It has a defining Mohs hardness of 3, a specific gravity of 2.71, and its luster is vitreous in crystallized varieties. Color is white or none, though shades of gray, red, orange, yellow, green, blue, violet, brown, or even black can occur when the mineral is charged with impurities.

Calcite is transparent to opaque and may occasionally show phosphorescence or fluorescence. A transparent variety called Iceland spar is used for optical purposes. Acute scalenohedral crystals are sometimes referred to as “dogtooth spar” while the rhombohedral form is sometimes referred to as “nailhead spar”.

Single calcite crystals display an optical property called birefringence (double refraction). This strong birefringence causes objects viewed through a clear piece of calcite to appear doubled. The birefringent effect (using calcite) was first described by the Danish scientist Rasmus Bartholin in 1669. At a wavelength of ~590 nm calcite has ordinary and extraordinary refractive indices of 1.658 and 1.486, respectively.[6] Between 190 and 1700 nm, the ordinary refractive index varies roughly between 1.6 and 1.4, while the extraordinary refractive index varies between 1.9 and 1.5.[7]

Calcite, like most carbonates, will dissolve with most forms of acid. Calcite can be either dissolved by groundwater or precipitated by groundwater, depending on several factors including the water temperature, pH, and dissolved ion concentrations. Although calcite is fairly insoluble in cold water, acidity can cause dissolution of calcite and release of carbon dioxide gas. Ambient carbon dioxide, due to its acidity, has a slight solubilizing effect on calcite. Calcite exhibits an unusual characteristic called retrograde solubility in which it becomes less soluble in water as the temperature increases. When conditions are right for precipitation, calcite forms mineral coatings that cement the existing rock grains together or it can fill fractures. When conditions are right for dissolution, the removal of calcite can dramatically increase the porosity and permeability of the rock, and if it continues for a long period of time may result in the formation of caves. On a landscape scale, continued dissolution of calcium carbonate-rich rocks can lead to the expansion and eventual collapse of cave systems, resulting in various forms of karst topography.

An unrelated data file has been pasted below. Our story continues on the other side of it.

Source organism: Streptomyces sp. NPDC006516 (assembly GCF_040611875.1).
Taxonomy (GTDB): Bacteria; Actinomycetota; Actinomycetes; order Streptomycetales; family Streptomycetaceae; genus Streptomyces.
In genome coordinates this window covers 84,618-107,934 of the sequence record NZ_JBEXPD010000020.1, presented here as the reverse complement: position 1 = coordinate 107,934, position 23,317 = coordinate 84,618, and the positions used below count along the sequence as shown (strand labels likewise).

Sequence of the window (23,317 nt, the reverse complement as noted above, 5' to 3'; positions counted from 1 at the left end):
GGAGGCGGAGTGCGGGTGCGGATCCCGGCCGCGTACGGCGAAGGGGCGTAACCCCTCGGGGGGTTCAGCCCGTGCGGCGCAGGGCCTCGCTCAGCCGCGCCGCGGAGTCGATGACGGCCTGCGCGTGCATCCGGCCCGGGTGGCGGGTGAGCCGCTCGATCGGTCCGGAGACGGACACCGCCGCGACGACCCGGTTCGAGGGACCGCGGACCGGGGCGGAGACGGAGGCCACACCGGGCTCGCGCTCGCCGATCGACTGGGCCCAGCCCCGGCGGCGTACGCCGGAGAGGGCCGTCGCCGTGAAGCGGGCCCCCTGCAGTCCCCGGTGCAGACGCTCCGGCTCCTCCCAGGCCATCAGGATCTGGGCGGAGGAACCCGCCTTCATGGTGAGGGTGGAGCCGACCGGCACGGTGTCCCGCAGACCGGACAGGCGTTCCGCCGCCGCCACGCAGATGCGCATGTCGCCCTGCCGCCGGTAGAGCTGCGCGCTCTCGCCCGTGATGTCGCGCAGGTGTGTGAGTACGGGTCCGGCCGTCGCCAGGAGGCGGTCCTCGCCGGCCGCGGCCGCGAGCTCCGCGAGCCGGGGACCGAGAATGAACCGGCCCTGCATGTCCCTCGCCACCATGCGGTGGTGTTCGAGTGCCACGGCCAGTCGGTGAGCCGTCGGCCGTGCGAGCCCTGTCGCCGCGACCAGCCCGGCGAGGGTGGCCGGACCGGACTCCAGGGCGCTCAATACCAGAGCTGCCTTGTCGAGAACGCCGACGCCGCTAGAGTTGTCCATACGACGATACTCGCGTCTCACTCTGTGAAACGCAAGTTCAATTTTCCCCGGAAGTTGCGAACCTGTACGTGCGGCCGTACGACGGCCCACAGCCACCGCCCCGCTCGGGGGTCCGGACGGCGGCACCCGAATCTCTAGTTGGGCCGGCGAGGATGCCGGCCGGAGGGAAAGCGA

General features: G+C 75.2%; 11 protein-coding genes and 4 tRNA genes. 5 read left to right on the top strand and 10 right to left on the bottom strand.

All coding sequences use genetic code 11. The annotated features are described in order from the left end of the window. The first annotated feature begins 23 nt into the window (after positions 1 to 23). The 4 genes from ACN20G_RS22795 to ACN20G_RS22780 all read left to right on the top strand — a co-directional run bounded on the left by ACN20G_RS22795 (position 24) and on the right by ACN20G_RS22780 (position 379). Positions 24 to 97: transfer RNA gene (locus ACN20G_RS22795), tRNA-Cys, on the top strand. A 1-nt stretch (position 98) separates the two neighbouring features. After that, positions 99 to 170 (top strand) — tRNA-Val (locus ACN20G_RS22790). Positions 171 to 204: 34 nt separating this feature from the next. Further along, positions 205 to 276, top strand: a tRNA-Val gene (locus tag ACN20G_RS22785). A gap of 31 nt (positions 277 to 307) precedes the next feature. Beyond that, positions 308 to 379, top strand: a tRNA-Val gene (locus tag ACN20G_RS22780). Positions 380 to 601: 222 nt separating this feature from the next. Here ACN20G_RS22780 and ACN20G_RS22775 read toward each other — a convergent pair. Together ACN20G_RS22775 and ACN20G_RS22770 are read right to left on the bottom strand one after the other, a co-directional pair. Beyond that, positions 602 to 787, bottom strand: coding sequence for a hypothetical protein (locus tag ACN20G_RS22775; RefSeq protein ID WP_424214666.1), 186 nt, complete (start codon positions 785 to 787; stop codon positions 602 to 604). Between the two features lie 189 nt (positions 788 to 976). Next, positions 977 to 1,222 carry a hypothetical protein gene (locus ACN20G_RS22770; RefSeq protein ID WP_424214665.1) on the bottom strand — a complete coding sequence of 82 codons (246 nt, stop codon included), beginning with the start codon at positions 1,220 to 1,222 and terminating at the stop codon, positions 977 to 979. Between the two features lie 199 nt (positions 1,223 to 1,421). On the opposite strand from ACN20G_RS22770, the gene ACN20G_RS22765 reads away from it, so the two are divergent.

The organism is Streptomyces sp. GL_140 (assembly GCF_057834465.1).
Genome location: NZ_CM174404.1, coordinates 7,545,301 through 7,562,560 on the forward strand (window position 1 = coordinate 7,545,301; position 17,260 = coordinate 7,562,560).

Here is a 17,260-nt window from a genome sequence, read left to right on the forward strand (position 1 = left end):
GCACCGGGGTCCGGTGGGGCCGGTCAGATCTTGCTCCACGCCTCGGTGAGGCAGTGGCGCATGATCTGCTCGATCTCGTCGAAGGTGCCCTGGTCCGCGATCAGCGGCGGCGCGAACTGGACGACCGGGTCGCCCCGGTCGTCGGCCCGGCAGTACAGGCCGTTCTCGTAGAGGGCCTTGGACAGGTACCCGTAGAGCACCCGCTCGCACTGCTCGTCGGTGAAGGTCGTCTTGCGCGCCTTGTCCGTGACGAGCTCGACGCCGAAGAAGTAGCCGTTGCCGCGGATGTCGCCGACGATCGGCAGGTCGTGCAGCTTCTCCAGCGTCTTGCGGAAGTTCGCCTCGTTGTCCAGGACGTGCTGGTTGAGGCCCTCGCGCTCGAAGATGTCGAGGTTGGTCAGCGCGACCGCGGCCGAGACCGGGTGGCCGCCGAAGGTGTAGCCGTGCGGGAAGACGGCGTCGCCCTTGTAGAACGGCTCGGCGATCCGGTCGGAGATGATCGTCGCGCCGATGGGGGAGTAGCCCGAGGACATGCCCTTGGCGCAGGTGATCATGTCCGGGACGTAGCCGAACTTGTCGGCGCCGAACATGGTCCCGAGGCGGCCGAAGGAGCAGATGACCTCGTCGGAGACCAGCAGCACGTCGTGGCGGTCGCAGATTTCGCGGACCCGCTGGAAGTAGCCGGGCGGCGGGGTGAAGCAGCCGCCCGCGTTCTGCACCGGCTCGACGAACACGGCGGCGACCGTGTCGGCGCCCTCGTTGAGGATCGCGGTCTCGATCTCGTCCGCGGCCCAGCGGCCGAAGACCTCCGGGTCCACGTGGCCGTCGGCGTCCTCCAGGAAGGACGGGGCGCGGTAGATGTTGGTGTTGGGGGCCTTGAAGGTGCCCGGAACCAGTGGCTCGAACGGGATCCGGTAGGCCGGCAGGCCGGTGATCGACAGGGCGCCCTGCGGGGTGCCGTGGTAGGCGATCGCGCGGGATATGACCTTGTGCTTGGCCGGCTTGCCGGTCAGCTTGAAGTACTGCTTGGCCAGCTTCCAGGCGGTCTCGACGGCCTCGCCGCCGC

New Lortone Dual 6lb Tumbler

New Lortone Dual 6lb Tumbler

Todays Stone: Pyrite

The mineral pyrite, or iron pyrite, is an iron sulfide with the formula FeS2. This mineral’s metallic luster and pale brass-yellow hue have earned it the nickname fool’s gold because of its resemblance to gold. The color has also led to the nicknames brass, brazzle and Brazil, primarily used to refer to pyrite found in coal.[5][6]

Pyrite is the most common of the sulfide minerals. The name pyrite is derived from the Greek πυρίτης (puritēs), “of fire” or “in fire”,[7] in turn from πύρ (pur), “fire”.[8] In ancient Roman times, this name was applied to several types of stone that would create sparks when struck against steel; Pliny the Elder described one of them as being brassy, almost certainly a reference to what we now call pyrite.[9] By Georgius Agricola's time, the term had become a generic term for all of the sulfide minerals.[10]

Pyrite is usually found associated with other sulfides or oxides in quartz veins, sedimentary rock, and metamorphic rock, as well as in coal beds, and as a replacement mineral in fossils. Despite being nicknamed fool’s gold, pyrite is sometimes found in association with small quantities of gold. Gold and arsenic occur as a coupled substitution in the pyrite structure. In the Carlin–type gold deposits, arsenian pyrite contains up to 0.37 wt% gold.[11]